Throughout the election, the Trump campaign’s primary education focus was school choice. Based on that priority, we think several 16 for 16 suggestions would align well with a Trump administration education agenda centered on creating more education options and empowering families:

  1. Providing federal support to spur development of a range of school options across sectors, public and private (Chapter 12)
  2. Doubling down on the successes of the Charter School Program to seed more autonomous public schools (Chapter 1)
  3. Adapting the successful federal incentives program that drives private investment and development of affordable housing to encourage private investment in charter school facilities (Chapter 10)
  4. Empowering families to create and influence schools that meet their children’s and their communities’ particular needs (Chapter 15)

There are a host of other ideas in our collection that would enable better federal support for students in all our public schools — ranging from the expansion of proven mentoring programs to healthier food for students in the federal government’s multi-billion dollar National School Lunch program. Some ideas are nuts and bolts, good government plays (improving the way the Department of Education holds grantees accountable for results), while others are more cutting edge and innovative (bringing the technology underpinning Bitcoin into the education data space). 

The bottom line is there’s a lot of food for thought to fill in the blanks left from an election cycle that was focused elsewhere. We invite President-elect Trump and his transition team to take a look as they develop the next generation of federal education priorities — the 16 for 16 contributors have teed up a rolling start.

#16for16: A Policy Agenda for the Next President (Whoever That Is)

WhitehouseThis election season has been long on drama and vitriol and woefully short on substantive policy ideas. And K-12 education might win the “Most Ignored Major Policy Issue” superlative in the yearbook of the 2016 campaign. Isolated references to charter schools and feel-good statements about teachers aside, neither Clinton nor Trump has proposed a comprehensive vision for our nation’s public schools. This lack of attention belies the importance and need for an education vision: Although the current administration presided over the passage of the Every Students Succeeds Act (ESSA), the devil is in the details, and the critical work of its implementation will be left to the next administration. But we’d be hard pressed to identify what policies might emerge come January.

We’re here to help.

Bellwether has compiled a collection called 16 for 2016: 16 Education Policy Ideas for the Next President. We solicited ideas from a range of authors across the ideological spectrum, both inside and outside the education sector. You are almost guaranteed to love some of these ideas, and probably hate some too, and that’s the point. No matter who prevails in November, the new presidential administration will need to set an ambitious education agenda. And with this collection, we are priming the pump for whichever candidate is sitting in the Oval Office in January.

In this volume, you’ll find: Continue reading

Candidates Think We Can’t Handle the Complex Truth About Education

The Learning Landscape

We need a nuanced education conversation based on data, not polarizing rhetoric. That’s why we built this new resource: www.thelearninglandscape.org/

Depending on whom you ask, charter schools represent either the best of things or the worst of things in the modern education system. This binary hero-villain dialogue plays out time and again among education advocates. It’s so pervasive that it even managed to infiltrate a presidential election that has otherwise been light on K-12 education talk.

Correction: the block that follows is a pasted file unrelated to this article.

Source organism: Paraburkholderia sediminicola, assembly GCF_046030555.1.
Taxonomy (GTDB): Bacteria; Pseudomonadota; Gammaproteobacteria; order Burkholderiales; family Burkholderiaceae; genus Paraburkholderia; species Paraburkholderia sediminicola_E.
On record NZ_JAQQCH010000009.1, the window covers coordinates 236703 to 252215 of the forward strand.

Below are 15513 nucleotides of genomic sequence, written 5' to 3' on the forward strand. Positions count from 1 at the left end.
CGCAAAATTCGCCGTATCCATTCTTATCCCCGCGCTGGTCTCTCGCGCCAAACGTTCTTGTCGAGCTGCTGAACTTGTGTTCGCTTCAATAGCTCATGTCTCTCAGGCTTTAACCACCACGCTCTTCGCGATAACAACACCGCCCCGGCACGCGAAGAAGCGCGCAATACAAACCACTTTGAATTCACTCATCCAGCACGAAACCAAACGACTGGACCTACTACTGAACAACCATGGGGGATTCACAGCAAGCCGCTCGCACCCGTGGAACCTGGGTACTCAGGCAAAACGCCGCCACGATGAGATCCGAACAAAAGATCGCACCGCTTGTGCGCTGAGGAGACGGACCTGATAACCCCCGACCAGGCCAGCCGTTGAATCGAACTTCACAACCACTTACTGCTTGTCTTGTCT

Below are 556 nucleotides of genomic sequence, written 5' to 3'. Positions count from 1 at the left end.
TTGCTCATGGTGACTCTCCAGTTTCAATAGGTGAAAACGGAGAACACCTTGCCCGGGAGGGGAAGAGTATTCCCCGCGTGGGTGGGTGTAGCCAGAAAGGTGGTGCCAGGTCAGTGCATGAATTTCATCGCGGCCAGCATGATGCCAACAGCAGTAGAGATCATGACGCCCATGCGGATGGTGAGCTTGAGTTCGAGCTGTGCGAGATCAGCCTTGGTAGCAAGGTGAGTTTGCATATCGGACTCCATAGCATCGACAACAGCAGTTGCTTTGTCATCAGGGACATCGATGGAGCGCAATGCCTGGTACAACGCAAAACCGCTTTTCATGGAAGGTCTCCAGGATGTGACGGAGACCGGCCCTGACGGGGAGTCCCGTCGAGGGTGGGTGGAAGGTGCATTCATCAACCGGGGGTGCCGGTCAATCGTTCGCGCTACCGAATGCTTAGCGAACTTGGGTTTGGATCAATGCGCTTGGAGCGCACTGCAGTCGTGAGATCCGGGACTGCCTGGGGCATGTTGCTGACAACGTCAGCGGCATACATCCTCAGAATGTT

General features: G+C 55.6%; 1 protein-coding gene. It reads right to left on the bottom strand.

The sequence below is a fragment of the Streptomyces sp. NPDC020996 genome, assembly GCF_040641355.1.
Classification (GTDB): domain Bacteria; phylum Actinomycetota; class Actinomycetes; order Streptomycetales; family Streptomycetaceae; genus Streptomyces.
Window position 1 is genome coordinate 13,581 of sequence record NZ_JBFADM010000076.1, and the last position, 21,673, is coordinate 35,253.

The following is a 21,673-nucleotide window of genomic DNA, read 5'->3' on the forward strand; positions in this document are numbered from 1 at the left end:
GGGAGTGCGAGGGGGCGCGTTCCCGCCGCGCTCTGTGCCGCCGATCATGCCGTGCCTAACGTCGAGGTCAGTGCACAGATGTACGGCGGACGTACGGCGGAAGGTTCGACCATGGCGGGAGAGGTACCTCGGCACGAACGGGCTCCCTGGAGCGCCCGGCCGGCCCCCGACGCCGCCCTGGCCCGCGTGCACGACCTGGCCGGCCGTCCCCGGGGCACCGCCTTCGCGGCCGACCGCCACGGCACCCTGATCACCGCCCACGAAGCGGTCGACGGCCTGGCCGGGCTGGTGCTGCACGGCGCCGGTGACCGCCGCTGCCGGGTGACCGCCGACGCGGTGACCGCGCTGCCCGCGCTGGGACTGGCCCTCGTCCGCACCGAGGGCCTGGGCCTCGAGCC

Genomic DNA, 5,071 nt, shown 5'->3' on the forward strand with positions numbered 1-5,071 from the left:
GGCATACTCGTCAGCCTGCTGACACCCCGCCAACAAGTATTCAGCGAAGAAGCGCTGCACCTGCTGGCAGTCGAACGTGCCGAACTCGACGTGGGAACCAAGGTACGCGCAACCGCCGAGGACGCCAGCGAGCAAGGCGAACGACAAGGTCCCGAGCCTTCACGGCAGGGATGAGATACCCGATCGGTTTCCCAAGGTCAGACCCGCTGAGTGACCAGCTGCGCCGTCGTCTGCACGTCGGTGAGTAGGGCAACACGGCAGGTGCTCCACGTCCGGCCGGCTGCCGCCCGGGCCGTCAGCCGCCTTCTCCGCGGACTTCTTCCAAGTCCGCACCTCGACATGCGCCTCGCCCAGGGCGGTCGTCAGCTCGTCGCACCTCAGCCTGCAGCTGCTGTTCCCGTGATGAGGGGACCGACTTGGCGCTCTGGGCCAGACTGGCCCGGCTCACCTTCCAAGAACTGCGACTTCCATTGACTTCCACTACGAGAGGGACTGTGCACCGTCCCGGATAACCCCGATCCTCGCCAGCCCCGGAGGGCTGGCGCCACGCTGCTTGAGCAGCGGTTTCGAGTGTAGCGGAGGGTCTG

Bernie Sanders declared his support for public charter schools, but not private ones in a CNN town hall event last March — belying a fundamental confusion about what charter schools actually are. Last year Hillary Clinton disparaged charter schools with a blanket statement suggesting that they reject serving students who are the “hardest to teach.” And while decrying the federal footprint in education, Donald Trump said he wants more charter schools because “they work, and they work very well.”

The primary flaw with all of these statements is that each one lacks nuance and ignores what is true, what we know, and what we don’t know about charter schools. After all, one of the hallmarks of political campaigns is the reduction of complex issues to simple binaries. Candidates harp on divisive issues and ask voters to pick a side — for or against, good or bad. While this strategy makes for rousing stump, it misleads and under-informs voters about critical policy issues.

Sanders’ confusion about whether charter schools are public or private schools is not uncommon, but it’s easy to clear up. Charter schools are public schools. They are publicly-funded, and they provide education free of charge. The confusion arises because they are often operated by private organizations (a mix of non-profit and for-profit). Some of these private organizations are very good at running schools that achieve amazing outcomes with kids. Some of them are not as good.

Similarly, by painting all charter schools with the same brush, either negatively or positively, both Clinton and Trump ignore the complex reality of what we know about charter schools. (Clinton, I should note, told the NEA convention earlier this month that we should seek to learn from the many good charter schools – that common sense statement drew boos from the crowd).

In practice, who is served best and most often by charter schools varies significantly from state to state and city to city. And the overall quality of charter schools varies, too. In some cities, like Washington DC, charter schools produce an average of 101 days of additional learning in math compared to the surrounding district schools. That’s a tremendous difference. But in Fort Worth, Texas, charter schools underperform district schools on average.

Attempting to define the whole notion of charter schools as either good or bad encourages us to continue to focus on the existential question of whether we should have charter schools at all. And that is simply the wrong question. Continue reading